Mother Jones, a leading labor activist in the US, served as a big influence to Irish republican and socialist leader James Connolly.
Mother Jones was herself Irish; she was born Mary G. Harris in Shandon St. on the north side of Cork in 1837. While there's some speculation as to her exact birth date, records show that she was baptized on August 1, 1837.
As a teenager, Harris emigrated to North America after surviving Ireland's Great Hunger.
Jones lost her husband and children to yellow fever and her startup business to the Great Chicago Fire of 1871. She turned to the Knights of Labor and then rose to become a union organizer for the United Mine Workers’ Union of America, and marched in Coxey’s unemployed army in 1894.
Mother Jones and James Connolly
Speaking with the Irish Times, American labor historian Professor Rosemary Feurer said that James Connolly, aligned to syndicalism and the Industrial Workers of the World, was already well aware of Mother Jones before he went to the US where he lived from 1905 until 1910.
Prof Feurer added that Jim Larkin was also familiar with Jones before he went to the United States in 1914.
Feurer was speaking with the Irish Times ahead of her appearance at the Mother Jones Festival in Cork, where she delivered a lecture entitled “Get off Your Knees – Connolly, Larkin and Mother Jones in the Fight for a Global Labour Movement.”
Feurer’s movie “Mother Jones, America’s Most Dangerous Woman” was also shown during the festival.
Feurer said, “James Connolly, Jim Larkin, and Mother Jones were leading transnational organizers who knew one another and considered themselves part of [a] broad radical workers movement."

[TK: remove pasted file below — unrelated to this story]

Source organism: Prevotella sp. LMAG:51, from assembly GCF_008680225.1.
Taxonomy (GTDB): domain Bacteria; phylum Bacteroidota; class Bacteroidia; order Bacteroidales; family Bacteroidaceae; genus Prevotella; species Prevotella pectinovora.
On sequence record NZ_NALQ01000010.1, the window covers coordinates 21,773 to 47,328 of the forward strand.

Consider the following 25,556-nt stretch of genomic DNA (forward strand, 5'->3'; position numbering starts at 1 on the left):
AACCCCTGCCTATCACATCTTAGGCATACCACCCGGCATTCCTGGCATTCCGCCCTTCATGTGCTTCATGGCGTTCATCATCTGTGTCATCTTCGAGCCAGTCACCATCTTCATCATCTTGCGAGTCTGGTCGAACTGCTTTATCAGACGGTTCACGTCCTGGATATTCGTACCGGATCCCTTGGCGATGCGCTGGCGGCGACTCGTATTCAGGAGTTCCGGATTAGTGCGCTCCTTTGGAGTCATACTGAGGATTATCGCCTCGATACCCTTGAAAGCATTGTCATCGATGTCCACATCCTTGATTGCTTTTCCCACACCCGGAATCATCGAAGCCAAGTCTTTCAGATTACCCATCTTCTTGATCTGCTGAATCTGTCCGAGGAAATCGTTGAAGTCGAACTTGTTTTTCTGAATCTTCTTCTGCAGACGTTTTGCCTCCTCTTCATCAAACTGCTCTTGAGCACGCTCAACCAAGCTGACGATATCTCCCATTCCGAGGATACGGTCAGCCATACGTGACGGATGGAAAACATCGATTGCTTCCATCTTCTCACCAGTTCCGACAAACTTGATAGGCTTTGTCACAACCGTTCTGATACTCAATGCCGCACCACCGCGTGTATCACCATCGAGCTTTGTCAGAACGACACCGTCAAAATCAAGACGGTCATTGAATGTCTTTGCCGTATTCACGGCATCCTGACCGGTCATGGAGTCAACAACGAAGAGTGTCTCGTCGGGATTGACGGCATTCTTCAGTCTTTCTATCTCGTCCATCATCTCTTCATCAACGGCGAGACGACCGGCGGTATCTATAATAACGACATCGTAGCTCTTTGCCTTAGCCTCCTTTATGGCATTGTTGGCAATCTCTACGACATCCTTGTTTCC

“Both men admired Mother Jones and called for an inclusive style of unionism that she helped shape which crossed racial, gender and ethnic barriers and sought to overcome divisions.”
According to Prof Feurer, Mother Jones met Connolly in New York, who revealed to her that he was planning to return to Ireland in 1910.
“Connolly and Jones took a similar path, moving from the Socialist Labor Party, the Socialist Party of America and the Industrial Workers of the World so they were often crossing paths."
“They were seeking a way to connect radical social transformation to the workers’ movement.”
She added that both Connolly and Larkin would have been proud of the role of the Irish diaspora, such as Mother Jones and her campaign against child labor.
“No correspondence exists between Connolly and Jones, but she certainly cheered the Irish rebellion and joined in hopes for a workers republic in Ireland and in the US and the world,” Feurer said.
“It is certain she would have mourned Connolly’s execution – though there is no public record of that, I can be certain she would have felt sadness and outrage based on other comments.”
Mother Jones's legacy
Jones gained wide attention in 1903 by organizing the Mill Children’s march from Pennsylvania to President Roosevelt’s summer home. Hers was the only female presence at the founding of the Industrial Workers of the World in 1905, according to organizers.
Although called ‘Mother Jones’ by the miners in the union, a West Virginia District attorney named her “the most dangerous woman in America” at one of her many trials, speaking of her power over the unions. "She crooks her finger—twenty thousand contented men lay down.”
Jones was arrested and imprisoned for her union activities many times. She was also a supporter of the Mexican revolution.
* Originally published in 2016